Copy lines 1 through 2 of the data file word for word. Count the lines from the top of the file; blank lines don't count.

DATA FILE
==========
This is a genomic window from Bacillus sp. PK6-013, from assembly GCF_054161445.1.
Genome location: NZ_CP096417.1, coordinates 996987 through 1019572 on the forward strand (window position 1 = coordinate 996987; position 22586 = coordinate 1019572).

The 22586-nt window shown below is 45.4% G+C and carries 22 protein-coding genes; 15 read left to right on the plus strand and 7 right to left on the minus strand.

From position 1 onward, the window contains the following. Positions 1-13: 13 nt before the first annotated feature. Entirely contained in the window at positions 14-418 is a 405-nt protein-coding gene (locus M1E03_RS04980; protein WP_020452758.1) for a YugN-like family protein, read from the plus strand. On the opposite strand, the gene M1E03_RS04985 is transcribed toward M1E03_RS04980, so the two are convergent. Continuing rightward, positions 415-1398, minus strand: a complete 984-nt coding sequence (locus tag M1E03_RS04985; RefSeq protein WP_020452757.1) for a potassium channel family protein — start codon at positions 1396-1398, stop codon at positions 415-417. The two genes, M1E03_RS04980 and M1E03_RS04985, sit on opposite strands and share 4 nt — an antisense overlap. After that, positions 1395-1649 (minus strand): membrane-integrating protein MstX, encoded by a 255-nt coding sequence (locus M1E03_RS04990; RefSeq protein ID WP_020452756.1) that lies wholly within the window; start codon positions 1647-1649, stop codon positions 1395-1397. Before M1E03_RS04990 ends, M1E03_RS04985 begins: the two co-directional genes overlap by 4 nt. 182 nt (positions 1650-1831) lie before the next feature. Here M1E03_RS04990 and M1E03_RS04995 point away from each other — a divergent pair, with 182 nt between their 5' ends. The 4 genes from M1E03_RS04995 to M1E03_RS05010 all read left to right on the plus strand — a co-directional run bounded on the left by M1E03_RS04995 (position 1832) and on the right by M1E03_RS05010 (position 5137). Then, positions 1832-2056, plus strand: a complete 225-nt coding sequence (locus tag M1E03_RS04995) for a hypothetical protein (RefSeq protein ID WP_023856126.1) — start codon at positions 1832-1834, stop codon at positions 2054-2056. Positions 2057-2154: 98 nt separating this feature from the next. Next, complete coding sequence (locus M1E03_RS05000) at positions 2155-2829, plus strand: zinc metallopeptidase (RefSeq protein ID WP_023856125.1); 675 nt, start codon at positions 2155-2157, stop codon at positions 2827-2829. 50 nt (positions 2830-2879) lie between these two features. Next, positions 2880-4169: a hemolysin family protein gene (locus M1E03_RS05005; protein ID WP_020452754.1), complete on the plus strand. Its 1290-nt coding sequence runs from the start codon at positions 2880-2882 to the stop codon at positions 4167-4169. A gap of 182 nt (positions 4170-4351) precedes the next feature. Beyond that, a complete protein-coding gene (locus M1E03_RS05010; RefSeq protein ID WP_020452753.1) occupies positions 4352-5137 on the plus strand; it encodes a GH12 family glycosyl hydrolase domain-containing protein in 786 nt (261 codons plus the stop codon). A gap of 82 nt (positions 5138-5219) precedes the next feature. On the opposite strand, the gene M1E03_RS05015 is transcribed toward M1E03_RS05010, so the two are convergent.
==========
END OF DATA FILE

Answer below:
This is a genomic window from Bacillus sp. PK6-013, from assembly GCF_054161445.1.
Genome location: NZ_CP096417.1, coordinates 996987 through 1019572 on the forward strand (window position 1 = coordinate 996987; position 22586 = coordinate 1019572).